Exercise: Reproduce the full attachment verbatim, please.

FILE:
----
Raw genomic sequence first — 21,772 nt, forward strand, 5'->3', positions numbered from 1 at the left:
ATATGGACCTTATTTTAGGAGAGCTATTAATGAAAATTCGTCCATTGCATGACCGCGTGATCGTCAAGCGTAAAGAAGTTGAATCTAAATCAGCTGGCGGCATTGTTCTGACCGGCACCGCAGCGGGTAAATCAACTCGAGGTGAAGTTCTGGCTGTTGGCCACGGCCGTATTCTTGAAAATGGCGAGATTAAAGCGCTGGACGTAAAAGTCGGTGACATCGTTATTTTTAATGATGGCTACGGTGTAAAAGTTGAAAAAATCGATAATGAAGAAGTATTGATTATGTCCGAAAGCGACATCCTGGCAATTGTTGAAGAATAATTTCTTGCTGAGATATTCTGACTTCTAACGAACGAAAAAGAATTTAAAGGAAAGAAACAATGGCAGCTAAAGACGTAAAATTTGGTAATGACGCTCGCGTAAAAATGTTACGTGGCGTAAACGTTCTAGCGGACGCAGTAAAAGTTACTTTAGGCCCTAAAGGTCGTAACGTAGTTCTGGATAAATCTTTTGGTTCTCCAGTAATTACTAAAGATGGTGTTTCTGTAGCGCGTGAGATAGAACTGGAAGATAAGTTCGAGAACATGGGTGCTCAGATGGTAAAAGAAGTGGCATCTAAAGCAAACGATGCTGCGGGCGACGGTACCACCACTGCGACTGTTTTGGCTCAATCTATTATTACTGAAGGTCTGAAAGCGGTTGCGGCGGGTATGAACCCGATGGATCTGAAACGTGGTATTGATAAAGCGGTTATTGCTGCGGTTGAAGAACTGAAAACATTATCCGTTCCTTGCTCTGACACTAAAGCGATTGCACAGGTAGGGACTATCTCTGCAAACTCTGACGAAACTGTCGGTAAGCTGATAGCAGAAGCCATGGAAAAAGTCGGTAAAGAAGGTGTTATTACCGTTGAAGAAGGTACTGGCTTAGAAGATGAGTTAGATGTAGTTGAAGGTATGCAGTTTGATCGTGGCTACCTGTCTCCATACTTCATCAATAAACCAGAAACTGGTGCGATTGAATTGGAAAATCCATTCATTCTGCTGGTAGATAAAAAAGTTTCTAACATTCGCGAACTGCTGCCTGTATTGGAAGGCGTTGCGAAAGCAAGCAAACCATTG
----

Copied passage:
Raw genomic sequence first — 21,772 nt, forward strand, 5'->3', positions numbered from 1 at the left:
ATATGGACCTTATTTTAGGAGAGCTATTAATGAAAATTCGTCCATTGCATGACCGCGTGATCGTCAAGCGTAAAGAAGTTGAATCTAAATCAGCTGGCGGCATTGTTCTGACCGGCACCGCAGCGGGTAAATCAACTCGAGGTGAAGTTCTGGCTGTTGGCCACGGCCGTATTCTTGAAAATGGCGAGATTAAAGCGCTGGACGTAAAAGTCGGTGACATCGTTATTTTTAATGATGGCTACGGTGTAAAAGTTGAAAAAATCGATAATGAAGAAGTATTGATTATGTCCGAAAGCGACATCCTGGCAATTGTTGAAGAATAATTTCTTGCTGAGATATTCTGACTTCTAACGAACGAAAAAGAATTTAAAGGAAAGAAACAATGGCAGCTAAAGACGTAAAATTTGGTAATGACGCTCGCGTAAAAATGTTACGTGGCGTAAACGTTCTAGCGGACGCAGTAAAAGTTACTTTAGGCCCTAAAGGTCGTAACGTAGTTCTGGATAAATCTTTTGGTTCTCCAGTAATTACTAAAGATGGTGTTTCTGTAGCGCGTGAGATAGAACTGGAAGATAAGTTCGAGAACATGGGTGCTCAGATGGTAAAAGAAGTGGCATCTAAAGCAAACGATGCTGCGGGCGACGGTACCACCACTGCGACTGTTTTGGCTCAATCTATTATTACTGAAGGTCTGAAAGCGGTTGCGGCGGGTATGAACCCGATGGATCTGAAACGTGGTATTGATAAAGCGGTTATTGCTGCGGTTGAAGAACTGAAAACATTATCCGTTCCTTGCTCTGACACTAAAGCGATTGCACAGGTAGGGACTATCTCTGCAAACTCTGACGAAACTGTCGGTAAGCTGATAGCAGAAGCCATGGAAAAAGTCGGTAAAGAAGGTGTTATTACCGTTGAAGAAGGTACTGGCTTAGAAGATGAGTTAGATGTAGTTGAAGGTATGCAGTTTGATCGTGGCTACCTGTCTCCATACTTCATCAATAAACCAGAAACTGGTGCGATTGAATTGGAAAATCCATTCATTCTGCTGGTAGATAAAAAAGTTTCTAACATTCGCGAACTGCTGCCTGTATTGGAAGGCGTTGCGAAAGCAAGCAAACCATTG